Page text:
Iraq's new fight is for survival Under embargo, people feel like victims of war without guns

May 30, 1993|By Doug Struck | Doug Struck,Staff Writer

BAGHDAD -- This is the arithmetic of postwar Iraq: On her monthly salary as a teacher, Sadia Sa'ad can buy three scrawny chickens. Or two boxes of tea. Or maybe eight small fish.

She cannot do that and buy milk, or medicine, or fruits for her eight children. Seven-year-old Mohammed has not had new shoes in two years.

"What have these children done to deserve such a difficult life?" she asks plaintively.

Iraq, under the squeeze of an embargo clamped on after the invasion of Kuwait in August 1990, is now a country whose people are watching themselves become poor. Its property wounds from the Persian Gulf war are largely mended, and its leader blusters on. But the majority of this once-middle-class country now exists below the world standards for destitution.

Prices for the most basic items have soared out of reach of most people. They eat half what they did three years ago. Health conditions have deteriorated, epidemics threaten, crime has increased, education has faltered.

"There is no doubt the general population is suffering," said Mohammed Zejjari, a Moroccan who heads humanitarian programs for the United Nations in Baghdad.

Most of these problems could be cured if Iraq resumed selling oil, its chief revenue source. But such sales are barred under the embargo. Without real revenue, the government prints money that has become increasingly worthless. Prices -- but not salaries -- have become hyper-inflated, rising 5,000 percent since before the war.

Iraq abruptly shut its border early this month, imposed a stiff tax on Iraqis leaving the country, and invalidated all 25-dinar bank notes more than three years old to try to stop a currency drain. The move made worthless millions of old dinars held by Jordanians and by Kurds in the north, and traders bringing in food and supplies now are even more wary of dealing with Iraq.

The government provides a ration, mostly rice and wheat, for about two-thirds of a family's needs. Soaring prices have put the remainder practically out of reach.

The United Nations has refused to relax the embargo because Iraq has not complied with all U.N. resolutions. And Iraqi President Saddam Hussein has refused to accept a provision that would let him sell some oil to buy food under strict U.N. controls while giving Kuwait part of the revenue.

"The West wants to strangle Iraq in order to change the leadership. They want a puppet regime," said Hamid Yusef Hamadi, Iraq's information minister.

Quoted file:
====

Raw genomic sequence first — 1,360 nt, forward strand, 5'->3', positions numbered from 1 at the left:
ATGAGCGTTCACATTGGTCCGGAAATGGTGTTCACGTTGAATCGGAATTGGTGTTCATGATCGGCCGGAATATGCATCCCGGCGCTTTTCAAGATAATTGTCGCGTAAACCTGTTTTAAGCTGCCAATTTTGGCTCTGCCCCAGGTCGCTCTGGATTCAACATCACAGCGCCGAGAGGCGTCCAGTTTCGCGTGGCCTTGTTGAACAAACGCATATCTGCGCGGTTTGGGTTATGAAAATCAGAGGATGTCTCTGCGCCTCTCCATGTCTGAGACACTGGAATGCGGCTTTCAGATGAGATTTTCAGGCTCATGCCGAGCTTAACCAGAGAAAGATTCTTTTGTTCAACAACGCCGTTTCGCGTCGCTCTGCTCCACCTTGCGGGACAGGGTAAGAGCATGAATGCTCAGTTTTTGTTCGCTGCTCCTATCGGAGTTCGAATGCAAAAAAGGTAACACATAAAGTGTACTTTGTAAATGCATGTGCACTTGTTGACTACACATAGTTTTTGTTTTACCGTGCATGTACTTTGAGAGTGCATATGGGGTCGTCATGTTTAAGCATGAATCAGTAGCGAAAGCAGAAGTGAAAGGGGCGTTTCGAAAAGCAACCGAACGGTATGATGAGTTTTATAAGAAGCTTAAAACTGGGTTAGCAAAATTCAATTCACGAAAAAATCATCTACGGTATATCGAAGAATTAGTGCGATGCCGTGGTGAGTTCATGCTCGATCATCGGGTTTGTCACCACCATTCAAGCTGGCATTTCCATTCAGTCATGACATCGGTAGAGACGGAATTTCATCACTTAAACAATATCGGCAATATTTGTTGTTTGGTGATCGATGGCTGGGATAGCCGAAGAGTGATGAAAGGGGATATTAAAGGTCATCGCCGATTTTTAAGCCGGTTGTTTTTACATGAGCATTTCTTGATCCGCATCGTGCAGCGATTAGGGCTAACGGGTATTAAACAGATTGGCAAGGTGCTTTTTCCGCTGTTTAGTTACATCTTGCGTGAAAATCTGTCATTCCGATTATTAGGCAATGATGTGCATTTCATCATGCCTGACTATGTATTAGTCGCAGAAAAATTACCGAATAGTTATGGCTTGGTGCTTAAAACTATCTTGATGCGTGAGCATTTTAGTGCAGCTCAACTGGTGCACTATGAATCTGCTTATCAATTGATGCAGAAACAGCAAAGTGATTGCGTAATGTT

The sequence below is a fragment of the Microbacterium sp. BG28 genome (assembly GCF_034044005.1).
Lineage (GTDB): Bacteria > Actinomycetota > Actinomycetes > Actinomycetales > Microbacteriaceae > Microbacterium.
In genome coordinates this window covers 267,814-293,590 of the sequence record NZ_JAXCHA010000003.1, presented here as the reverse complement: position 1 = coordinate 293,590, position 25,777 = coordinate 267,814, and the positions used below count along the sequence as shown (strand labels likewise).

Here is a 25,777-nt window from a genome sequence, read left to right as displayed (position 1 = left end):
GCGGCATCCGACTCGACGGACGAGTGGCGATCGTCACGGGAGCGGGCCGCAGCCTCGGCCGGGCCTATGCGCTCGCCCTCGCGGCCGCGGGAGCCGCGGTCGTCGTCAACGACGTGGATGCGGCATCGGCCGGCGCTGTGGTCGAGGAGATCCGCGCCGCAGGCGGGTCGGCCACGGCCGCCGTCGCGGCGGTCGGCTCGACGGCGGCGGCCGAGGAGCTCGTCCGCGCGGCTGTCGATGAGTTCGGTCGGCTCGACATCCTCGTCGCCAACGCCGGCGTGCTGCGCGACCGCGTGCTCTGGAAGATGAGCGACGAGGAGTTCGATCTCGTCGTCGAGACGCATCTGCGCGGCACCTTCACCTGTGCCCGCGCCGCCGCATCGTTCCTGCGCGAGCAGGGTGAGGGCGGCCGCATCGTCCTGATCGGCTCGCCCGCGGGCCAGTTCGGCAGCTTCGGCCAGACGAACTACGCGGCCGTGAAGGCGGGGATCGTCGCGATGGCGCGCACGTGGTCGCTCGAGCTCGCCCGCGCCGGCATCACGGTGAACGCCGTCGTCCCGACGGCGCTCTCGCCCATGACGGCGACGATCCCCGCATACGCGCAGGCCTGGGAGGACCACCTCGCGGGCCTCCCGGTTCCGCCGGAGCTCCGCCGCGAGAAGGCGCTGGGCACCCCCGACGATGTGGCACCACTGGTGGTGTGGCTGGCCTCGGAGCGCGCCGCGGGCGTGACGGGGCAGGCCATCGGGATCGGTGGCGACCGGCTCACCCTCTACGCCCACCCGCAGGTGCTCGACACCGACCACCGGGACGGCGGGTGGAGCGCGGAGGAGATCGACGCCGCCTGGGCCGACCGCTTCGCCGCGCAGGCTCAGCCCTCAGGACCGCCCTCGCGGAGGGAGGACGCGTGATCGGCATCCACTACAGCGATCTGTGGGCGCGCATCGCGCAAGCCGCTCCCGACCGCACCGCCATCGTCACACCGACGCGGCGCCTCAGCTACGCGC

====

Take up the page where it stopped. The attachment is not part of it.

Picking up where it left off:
If the point of the economic embargo is to topple Mr. Hussein, it has failed. By all accounts, he is more strongly in control than at the end of the gulf war.

In private conversations, many Iraqis say they despise their leader. But they resent the United States even more and applaud Mr. Hussein for "standing up to the Americans."

"The longer the sanctions go on, the more it will strengthen Saddam with his people," said a diplomat in the region. "They see the sanctions as being the fault of America and the U.N., not Saddam Hussein."

U.S. air raids in January, launched by President George Bush in his last days in office, and the failure of the new Clinton administration to improve relations have only deepened Iraqis' belief that there is a conspiracy against them.

"After the war there was no hatred whatsoever to the West. The people understood their government had made a mistake and the West taught it a lesson," said another diplomat. "But people don't understand why America is still bombing them. It has pushed people back to Saddam."

President Clinton has turned down the burner. Washington is being low-key about evidence of an Iraqi plot to kill Mr. Bush on a visit to Kuwait last month. It also is saying little about the arrest and eight-year sentence given American oil worker Kenneth Beaty for straying over the Kuwait border last month.

But as long as the embargo remains, the Iraqi people believe they are being personally punished by the West.

"What can I do?" asked a cleaning woman in an office, tears welling in her eyes. She now works three jobs to try to make ends meet, but "if I buy one kilogram [2.2 pounds] of meat, one kilogram of chicken and one kilogram of rice, my month's salary is gone."


Aid organizations and other countries remain uncomfortable about continuing the strict embargo. "If you use only the stick and not the carrot, it is counterproductive," said a European diplomat.

The embargo exempts food and medicine. But without permission to sell oil, Iraq argues it cannot pay for imports.

And when it has tried to bring in medicine, Iraqi officials claim they have been stopped by bureaucratic objections from the West in the United Nations.

"The policy of the U.S. is to kill Iraqis in a mass way, and kill our children," asserts the minister of trade, Mohammed Saleh al-Rawi.

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